A Shot in the Arm for Decentralization

When facing dangers blind, the best strategy to remain nimble is to have no single plan at all. Faced with the COVID-19 epidemic for which there was no existing vaccine and no evident treatment, the Trump Administration responded with Operation Warp Speed, a system of federal funding and federal purchase guarantees that enabled a number of major drug manufacturers to ramp up and produce hundreds of millions of doses even before their putative vaccines had been developed and tested. 

The Trump Administration laid out and executed a national plan that got vaccines tested, approved, made, and distributed with unprecedented speed and efficiency. But it is one thing to have the vaccines stacked in cold storage in your city, and another to get them into people’s arms. Here, in the tradition of all of its predecessors, the Trump Administration relied on the states, which have the primary responsibility for public health emergencies, to make and carry out their own injection plans.

Some critics think that the absence of a single national injection plan has slowed U.S. vaccination rates. Certainly, some states, especially Trumpier states like West Virginia, South Dakota, and Florida, have managed to get a lot more of their allocated vaccine into the most vulnerable than others, like New York, Washington, and California, where vaccine injections have been slowed by disputes about equity, priority, and political and bureaucratic power games.

The critics assume, without evidence, that a national injection plan and organization would have achieved the utilization rates of the best states rather than those of the worst. While counterfactuals are hard to prove, we can gain some enlightenment by looking at what other countries have done.

The country with the highest rate of COVID-19 vaccination so far is Israel. The Israeli government considered having the Army carry out mass vaccination. Yet despite a population less than 1/30th of the United States, Israel quickly and wisely discarded that plan in favor of a division of labor: the government ordered vaccine doses from Pfizer, and then handed them over to the four competing health maintenance organizations. Each HMO developed and executed its own plan to stick its own patients, all the way from four separate freezer warehouses at the airport, through their separate appointment and patient management systems, to their local clinics.

Despite what might look like irrational duplication and failure to implement a single plan to the central planning fetishists (who, unfortunately, we will always have with us), the result for Israel has been the best uptake of COVID-19 vaccines in the world. Israel is on schedule to complete vaccination of all adults by the end of March 2021, when some richer countries will not even have begun.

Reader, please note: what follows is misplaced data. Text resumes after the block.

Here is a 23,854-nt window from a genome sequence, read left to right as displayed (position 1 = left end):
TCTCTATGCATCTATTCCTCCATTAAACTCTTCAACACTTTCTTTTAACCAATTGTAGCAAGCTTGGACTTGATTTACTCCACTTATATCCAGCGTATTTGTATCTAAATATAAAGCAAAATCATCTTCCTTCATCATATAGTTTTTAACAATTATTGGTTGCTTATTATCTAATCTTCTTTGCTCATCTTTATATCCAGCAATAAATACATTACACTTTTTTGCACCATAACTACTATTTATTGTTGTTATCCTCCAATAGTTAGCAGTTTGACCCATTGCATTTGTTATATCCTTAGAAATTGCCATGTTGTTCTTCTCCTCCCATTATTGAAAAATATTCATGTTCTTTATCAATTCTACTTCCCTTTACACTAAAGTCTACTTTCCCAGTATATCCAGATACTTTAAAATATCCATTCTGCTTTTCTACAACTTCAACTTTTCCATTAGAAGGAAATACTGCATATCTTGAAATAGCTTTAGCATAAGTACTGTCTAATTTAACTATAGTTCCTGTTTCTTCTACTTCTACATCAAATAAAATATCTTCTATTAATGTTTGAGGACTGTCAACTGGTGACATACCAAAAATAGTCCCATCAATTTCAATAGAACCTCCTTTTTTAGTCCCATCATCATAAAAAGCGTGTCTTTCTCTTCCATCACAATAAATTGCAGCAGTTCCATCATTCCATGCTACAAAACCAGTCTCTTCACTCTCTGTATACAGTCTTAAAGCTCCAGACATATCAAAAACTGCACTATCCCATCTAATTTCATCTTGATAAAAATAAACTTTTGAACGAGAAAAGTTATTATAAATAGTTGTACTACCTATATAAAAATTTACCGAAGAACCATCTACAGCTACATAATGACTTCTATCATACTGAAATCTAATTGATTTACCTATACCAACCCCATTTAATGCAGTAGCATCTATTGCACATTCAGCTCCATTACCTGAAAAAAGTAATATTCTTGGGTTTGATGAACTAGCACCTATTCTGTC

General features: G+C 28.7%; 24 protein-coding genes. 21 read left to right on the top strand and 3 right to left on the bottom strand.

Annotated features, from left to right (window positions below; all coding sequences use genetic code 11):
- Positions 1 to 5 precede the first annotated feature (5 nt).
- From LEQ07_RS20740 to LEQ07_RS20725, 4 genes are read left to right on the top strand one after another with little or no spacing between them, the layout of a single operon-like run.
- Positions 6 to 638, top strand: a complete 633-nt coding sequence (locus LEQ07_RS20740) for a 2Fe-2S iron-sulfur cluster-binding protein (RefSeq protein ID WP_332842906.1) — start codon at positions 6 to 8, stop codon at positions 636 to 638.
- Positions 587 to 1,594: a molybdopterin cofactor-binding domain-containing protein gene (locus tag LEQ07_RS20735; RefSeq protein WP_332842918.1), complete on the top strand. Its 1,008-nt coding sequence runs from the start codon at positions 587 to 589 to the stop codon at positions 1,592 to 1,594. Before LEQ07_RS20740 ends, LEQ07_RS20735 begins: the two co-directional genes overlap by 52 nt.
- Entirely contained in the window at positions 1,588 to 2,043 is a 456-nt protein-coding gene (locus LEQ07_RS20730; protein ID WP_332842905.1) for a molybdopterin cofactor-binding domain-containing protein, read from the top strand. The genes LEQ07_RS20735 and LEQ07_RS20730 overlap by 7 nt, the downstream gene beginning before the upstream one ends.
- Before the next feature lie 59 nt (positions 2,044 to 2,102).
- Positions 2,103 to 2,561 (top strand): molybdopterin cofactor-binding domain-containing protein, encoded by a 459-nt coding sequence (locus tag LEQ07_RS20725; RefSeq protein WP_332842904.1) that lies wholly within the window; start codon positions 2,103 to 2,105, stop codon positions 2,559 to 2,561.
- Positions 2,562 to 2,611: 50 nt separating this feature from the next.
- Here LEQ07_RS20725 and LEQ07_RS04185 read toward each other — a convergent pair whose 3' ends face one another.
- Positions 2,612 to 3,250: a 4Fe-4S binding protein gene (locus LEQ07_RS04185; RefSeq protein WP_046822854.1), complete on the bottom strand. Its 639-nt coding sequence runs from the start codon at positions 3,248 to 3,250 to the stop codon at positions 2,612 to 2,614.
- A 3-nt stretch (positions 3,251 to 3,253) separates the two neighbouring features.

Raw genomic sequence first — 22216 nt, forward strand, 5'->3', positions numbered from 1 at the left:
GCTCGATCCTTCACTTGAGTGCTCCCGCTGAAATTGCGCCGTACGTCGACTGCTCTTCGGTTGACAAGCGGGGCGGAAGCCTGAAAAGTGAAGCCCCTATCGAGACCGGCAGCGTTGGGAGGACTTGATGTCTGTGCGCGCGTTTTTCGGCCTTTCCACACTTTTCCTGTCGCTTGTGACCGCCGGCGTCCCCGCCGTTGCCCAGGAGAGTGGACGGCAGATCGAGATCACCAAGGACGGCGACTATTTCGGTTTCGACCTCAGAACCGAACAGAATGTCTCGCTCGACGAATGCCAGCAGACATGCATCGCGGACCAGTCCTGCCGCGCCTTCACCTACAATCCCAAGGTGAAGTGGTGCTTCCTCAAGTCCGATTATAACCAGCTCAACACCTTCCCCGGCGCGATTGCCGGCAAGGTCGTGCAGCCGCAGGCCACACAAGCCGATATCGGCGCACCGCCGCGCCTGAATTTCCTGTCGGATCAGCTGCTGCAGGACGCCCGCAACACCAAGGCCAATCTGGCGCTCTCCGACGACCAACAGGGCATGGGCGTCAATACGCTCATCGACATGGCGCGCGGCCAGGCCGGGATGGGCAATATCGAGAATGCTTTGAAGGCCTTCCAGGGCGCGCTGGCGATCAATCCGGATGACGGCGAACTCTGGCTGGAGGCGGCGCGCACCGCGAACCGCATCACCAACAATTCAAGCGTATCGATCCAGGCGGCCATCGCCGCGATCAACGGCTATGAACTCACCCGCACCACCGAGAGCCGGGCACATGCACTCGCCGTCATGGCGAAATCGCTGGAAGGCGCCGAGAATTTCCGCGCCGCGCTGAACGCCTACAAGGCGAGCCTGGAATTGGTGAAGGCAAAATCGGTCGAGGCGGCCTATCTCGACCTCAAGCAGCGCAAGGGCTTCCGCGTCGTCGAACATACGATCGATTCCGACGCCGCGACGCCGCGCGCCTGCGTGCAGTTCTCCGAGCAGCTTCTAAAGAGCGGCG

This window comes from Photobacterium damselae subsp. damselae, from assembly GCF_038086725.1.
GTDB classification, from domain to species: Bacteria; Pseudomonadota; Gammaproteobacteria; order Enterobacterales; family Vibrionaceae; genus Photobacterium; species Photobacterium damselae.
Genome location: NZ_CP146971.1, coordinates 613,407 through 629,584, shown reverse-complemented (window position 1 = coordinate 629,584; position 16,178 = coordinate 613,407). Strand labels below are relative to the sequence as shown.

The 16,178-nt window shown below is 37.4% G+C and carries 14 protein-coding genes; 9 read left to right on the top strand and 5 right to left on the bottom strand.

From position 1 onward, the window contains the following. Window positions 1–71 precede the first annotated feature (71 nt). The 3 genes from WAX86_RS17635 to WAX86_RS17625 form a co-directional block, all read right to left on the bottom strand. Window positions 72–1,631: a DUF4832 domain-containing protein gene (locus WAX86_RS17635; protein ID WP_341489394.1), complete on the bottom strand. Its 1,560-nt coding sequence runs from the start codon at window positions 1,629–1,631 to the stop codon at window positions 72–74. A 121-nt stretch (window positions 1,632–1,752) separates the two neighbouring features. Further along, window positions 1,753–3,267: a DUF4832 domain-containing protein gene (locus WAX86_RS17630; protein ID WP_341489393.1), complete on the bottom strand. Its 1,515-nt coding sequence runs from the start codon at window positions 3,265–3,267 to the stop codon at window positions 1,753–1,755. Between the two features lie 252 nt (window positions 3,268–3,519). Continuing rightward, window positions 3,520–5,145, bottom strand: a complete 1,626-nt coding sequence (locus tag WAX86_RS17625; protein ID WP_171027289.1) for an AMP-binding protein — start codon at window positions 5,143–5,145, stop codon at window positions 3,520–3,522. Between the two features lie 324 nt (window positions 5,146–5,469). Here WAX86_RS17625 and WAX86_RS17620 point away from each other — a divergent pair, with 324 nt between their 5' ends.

Israel, unlike the United States, has universal access to health care through the four competing HMOs. Yet some countries that have universal health care and modern electronic record keeping, such as Canada, Britain, France, and Spain, are doing worse than the United States (as a whole) at vaccine rollout and much worse than Israel.

As this pandemic shows, a nationalized system—as opposed to a competitive and decentralized health care system—is the worst choice of all. The difference between a government monopoly of health care providers through national or provincial health systems (as in Canada, Britain, France, and Spain) and competition (in Israel and the United States) outweighs the difference between universal and non-universal health care.

The Trump critics would have preferred imposing a single vaccine rollout plan on all the states, and the Biden Administration may yet try to formulate and carry out such a plan. This has the political advantage that nobody would have U.S. comparative data to criticize the planners, as Uncle Joe bans all approaches alternative to their own.

Federalism matters most, as the relative successes and failures in the campaign of the needle show, when it is important to get things right. When success and failure start to emerge, national leaders should encourage, shame, and at the limit constrain the laggards to emulate the speedy or yield to those willing to put tribalism aside and learn from best practices. Federalism and other forms of competitive decentralization allow the organizations that stumble to learn, if they choose, from those that roll out better. Competitive decentralization allows individuals to reward success and punish failure by exiting the failed organizations and entering the successful ones.

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About Linda Frances James

Linda Frances James is a pseudonym for an academic analyst of science policy.

Photo: Paul Hennessy/NurPhoto via Getty Images